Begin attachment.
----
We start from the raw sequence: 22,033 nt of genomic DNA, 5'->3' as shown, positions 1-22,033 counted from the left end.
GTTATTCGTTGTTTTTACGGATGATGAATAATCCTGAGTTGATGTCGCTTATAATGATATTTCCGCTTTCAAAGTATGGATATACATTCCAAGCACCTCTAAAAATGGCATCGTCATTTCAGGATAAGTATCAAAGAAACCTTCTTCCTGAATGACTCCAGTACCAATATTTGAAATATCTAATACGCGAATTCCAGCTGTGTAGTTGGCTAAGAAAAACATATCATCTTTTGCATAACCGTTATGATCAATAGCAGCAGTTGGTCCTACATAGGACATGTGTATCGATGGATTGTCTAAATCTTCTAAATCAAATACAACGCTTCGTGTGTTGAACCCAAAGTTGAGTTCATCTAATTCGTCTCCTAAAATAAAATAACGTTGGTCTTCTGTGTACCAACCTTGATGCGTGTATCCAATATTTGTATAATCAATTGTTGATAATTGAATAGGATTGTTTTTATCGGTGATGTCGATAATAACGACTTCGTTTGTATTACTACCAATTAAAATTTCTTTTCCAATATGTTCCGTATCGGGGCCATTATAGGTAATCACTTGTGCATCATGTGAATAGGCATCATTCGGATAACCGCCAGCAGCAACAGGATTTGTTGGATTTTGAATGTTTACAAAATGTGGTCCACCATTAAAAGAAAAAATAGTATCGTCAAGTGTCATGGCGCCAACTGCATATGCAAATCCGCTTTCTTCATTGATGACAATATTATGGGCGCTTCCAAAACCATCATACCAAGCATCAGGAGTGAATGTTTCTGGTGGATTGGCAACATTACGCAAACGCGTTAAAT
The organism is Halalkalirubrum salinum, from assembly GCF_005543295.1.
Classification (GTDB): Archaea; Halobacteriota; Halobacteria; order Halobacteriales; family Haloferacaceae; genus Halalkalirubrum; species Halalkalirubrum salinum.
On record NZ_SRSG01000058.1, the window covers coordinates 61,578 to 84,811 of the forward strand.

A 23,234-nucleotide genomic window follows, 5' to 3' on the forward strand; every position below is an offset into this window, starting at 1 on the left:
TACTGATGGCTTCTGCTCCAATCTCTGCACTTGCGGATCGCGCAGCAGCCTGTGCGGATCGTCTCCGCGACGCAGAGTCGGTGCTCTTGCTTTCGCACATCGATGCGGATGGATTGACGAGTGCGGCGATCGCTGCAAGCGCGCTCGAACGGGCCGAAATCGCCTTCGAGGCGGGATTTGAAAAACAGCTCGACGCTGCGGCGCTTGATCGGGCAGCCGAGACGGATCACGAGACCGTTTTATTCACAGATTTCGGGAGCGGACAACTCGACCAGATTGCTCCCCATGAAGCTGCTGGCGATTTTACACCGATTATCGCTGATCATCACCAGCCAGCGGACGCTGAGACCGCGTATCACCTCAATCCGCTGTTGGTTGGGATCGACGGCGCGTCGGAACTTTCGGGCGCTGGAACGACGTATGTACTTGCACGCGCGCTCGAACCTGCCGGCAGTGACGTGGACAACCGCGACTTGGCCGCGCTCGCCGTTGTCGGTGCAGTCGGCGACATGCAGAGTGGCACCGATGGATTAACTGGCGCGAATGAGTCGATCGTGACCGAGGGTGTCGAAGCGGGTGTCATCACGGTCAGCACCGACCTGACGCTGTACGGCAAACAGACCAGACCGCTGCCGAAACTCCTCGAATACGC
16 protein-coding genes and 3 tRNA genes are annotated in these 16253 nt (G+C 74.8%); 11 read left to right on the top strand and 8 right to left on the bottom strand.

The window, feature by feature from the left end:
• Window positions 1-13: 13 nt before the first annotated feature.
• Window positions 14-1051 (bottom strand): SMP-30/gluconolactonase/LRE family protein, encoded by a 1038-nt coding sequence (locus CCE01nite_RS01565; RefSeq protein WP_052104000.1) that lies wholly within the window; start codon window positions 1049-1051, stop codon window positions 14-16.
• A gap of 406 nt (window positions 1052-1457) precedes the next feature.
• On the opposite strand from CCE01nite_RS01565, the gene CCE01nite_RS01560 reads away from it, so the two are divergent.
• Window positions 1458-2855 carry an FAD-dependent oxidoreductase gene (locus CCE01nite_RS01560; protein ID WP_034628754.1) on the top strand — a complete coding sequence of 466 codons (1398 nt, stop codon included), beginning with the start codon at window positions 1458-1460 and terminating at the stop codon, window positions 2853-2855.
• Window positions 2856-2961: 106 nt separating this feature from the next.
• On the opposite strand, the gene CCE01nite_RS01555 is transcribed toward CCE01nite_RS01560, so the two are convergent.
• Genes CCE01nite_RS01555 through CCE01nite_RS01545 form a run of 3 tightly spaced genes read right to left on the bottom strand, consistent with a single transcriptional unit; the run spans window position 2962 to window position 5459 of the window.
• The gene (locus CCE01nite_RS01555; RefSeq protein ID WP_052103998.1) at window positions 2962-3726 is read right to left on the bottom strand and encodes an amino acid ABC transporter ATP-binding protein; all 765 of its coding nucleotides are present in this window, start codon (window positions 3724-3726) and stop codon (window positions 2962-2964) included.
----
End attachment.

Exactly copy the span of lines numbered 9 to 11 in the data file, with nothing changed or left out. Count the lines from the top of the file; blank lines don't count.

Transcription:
The window, feature by feature from the left end:
• Window positions 1-13: 13 nt before the first annotated feature.
• Window positions 14-1051 (bottom strand): SMP-30/gluconolactonase/LRE family protein, encoded by a 1038-nt coding sequence (locus CCE01nite_RS01565; RefSeq protein WP_052104000.1) that lies wholly within the window; start codon window positions 1049-1051, stop codon window positions 14-16.